That actually happened to me once 10 years ago. A customer flipped the switch ON to check how works the newly installed light fixture in the kitchen, while I was installing the next one in the living room. I got lucky to not be touching the bare wire at the moment and I heard clearly the CLICK, followed by the light turned on in the kitchen.

I’m rarely using bad language, but I wasn’t able to suppress it at this moment.

Correct there power was off, the house has been empty for a year now. I was confident I would have been safe from electrocution so I would have walked through a little bit of water but 2 inches would’ve made the rest of my day miserable with wet shoes and socks, I don’t think the situation would have been unsafe it just would have sucked. So that’s what I was wondering if I should have just dealt with it. But overall I am feeling like I made the right decision by not entering.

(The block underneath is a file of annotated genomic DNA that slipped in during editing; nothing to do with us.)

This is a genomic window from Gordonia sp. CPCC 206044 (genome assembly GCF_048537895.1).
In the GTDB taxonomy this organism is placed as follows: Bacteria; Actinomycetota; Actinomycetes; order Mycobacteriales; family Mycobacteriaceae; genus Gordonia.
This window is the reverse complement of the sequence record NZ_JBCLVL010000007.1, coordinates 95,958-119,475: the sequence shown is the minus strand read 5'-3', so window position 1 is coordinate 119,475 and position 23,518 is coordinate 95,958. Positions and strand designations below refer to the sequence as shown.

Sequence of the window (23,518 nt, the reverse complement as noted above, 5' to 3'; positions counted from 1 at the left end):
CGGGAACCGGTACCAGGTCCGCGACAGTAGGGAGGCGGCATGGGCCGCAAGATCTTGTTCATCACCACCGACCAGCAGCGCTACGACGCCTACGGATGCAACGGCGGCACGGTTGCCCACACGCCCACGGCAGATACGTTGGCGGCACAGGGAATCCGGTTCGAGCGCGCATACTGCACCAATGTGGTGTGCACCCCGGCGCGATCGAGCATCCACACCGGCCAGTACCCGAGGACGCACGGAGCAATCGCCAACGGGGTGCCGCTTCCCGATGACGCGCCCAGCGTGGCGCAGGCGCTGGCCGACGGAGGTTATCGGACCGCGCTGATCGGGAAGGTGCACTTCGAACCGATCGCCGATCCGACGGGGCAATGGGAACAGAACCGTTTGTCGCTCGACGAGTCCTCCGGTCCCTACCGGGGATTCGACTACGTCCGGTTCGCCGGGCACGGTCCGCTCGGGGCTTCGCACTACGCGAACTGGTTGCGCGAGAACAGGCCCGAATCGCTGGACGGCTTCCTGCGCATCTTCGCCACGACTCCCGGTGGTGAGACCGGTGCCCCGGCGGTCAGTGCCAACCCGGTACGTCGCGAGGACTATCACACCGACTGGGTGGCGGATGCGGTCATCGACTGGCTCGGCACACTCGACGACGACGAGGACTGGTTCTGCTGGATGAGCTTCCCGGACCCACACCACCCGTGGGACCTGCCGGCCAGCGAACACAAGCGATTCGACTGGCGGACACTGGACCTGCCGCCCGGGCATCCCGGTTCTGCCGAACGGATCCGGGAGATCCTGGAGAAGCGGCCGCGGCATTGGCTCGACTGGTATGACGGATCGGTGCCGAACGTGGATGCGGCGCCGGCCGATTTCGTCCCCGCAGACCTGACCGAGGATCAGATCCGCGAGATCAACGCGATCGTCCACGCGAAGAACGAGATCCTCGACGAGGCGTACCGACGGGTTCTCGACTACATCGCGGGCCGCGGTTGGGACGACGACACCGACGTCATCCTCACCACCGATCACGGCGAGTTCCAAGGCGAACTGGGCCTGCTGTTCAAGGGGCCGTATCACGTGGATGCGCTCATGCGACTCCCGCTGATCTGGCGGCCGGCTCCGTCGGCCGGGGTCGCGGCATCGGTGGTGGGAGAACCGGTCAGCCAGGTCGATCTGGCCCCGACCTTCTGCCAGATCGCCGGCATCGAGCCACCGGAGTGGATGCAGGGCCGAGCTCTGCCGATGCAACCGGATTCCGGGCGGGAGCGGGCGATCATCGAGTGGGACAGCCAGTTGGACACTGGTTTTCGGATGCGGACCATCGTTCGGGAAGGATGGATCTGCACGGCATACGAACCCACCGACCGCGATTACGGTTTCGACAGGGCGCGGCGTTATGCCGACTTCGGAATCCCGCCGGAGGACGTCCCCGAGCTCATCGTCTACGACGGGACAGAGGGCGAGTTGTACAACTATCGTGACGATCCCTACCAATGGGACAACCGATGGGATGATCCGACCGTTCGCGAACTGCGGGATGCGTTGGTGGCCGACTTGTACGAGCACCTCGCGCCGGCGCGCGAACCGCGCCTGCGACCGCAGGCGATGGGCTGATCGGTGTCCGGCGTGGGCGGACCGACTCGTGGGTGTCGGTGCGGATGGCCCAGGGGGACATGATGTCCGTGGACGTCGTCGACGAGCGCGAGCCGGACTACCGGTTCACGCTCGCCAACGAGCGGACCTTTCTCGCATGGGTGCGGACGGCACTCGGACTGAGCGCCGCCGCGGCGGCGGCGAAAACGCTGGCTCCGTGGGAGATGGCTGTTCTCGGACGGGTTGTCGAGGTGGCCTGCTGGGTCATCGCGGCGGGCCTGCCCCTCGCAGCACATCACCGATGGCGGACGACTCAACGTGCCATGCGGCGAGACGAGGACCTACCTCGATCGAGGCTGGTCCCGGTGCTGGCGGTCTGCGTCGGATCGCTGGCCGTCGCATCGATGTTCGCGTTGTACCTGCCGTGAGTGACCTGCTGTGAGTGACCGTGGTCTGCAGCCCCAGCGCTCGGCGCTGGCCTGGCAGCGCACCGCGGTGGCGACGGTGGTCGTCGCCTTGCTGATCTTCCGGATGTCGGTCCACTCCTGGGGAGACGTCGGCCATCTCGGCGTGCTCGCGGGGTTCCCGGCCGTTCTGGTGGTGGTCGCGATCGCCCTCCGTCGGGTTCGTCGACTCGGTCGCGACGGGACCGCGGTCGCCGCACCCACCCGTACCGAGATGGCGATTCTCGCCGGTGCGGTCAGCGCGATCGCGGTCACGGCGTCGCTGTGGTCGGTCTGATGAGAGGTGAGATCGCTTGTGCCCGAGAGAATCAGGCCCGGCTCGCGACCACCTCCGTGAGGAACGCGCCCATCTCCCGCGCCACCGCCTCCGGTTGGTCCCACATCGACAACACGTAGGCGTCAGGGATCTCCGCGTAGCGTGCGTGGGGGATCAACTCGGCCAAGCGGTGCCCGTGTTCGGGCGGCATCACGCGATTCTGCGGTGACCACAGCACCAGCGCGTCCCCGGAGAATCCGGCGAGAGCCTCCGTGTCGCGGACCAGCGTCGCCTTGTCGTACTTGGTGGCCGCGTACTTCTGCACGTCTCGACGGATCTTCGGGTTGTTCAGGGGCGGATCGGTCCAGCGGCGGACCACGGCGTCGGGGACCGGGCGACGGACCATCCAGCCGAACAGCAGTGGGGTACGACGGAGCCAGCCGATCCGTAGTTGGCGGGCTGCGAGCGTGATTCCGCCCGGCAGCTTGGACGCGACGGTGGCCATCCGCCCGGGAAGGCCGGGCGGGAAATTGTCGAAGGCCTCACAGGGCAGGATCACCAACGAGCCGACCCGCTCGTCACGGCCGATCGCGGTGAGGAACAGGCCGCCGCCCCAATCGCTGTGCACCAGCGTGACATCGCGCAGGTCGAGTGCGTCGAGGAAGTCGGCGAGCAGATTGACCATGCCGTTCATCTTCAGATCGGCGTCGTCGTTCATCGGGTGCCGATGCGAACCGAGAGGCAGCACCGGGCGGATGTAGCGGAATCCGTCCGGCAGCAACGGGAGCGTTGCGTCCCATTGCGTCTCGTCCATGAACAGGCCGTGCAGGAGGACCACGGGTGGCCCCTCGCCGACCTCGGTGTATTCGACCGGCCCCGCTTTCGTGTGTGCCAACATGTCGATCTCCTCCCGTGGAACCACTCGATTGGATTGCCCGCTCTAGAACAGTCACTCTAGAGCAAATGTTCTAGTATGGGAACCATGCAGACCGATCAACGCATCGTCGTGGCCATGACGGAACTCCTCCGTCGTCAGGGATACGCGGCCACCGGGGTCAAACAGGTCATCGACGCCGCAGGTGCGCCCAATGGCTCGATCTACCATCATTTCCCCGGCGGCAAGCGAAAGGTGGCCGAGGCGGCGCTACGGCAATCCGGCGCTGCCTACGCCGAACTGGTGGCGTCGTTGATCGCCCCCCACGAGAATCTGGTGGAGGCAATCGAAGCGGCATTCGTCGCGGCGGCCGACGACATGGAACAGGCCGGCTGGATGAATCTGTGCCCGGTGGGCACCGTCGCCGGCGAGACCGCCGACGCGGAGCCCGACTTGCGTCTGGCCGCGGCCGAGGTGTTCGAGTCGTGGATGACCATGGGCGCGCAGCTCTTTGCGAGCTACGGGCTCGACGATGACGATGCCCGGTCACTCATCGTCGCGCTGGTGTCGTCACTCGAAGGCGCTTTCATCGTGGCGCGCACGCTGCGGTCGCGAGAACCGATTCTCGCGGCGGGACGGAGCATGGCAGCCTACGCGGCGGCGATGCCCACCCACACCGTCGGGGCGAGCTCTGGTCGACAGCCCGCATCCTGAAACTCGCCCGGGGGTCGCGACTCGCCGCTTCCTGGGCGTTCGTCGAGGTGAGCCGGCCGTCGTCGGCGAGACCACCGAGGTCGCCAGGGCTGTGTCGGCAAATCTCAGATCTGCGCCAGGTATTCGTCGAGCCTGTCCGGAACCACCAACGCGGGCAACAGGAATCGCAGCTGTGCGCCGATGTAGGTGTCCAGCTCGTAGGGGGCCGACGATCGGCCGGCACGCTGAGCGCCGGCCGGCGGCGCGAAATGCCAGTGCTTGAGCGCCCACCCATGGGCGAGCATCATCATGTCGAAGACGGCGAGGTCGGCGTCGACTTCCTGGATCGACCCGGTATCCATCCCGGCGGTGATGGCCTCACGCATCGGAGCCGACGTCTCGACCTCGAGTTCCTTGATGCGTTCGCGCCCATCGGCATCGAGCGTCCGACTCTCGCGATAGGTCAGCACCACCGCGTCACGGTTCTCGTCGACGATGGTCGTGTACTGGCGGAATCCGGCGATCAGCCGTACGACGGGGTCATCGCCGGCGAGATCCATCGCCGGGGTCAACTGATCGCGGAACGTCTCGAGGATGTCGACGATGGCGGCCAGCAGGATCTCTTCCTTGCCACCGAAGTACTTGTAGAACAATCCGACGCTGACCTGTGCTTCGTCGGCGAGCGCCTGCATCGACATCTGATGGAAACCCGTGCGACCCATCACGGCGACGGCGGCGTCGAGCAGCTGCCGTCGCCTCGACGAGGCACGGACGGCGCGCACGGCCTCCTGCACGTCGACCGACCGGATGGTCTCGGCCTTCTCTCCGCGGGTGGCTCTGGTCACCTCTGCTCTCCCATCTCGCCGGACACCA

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This will be rather long but I thought that you would want to know more about the hazards of open standing water. If your not up for that hit next.

I have given talks to construction supervisors about the “sneak current” pathways that are sometimes present in electrical service connections. A fair number of construction workers die each year from unrecognized electrical hazards. Although a sneak current pathway is not the most likely hazard an HI will encounter there are some out there.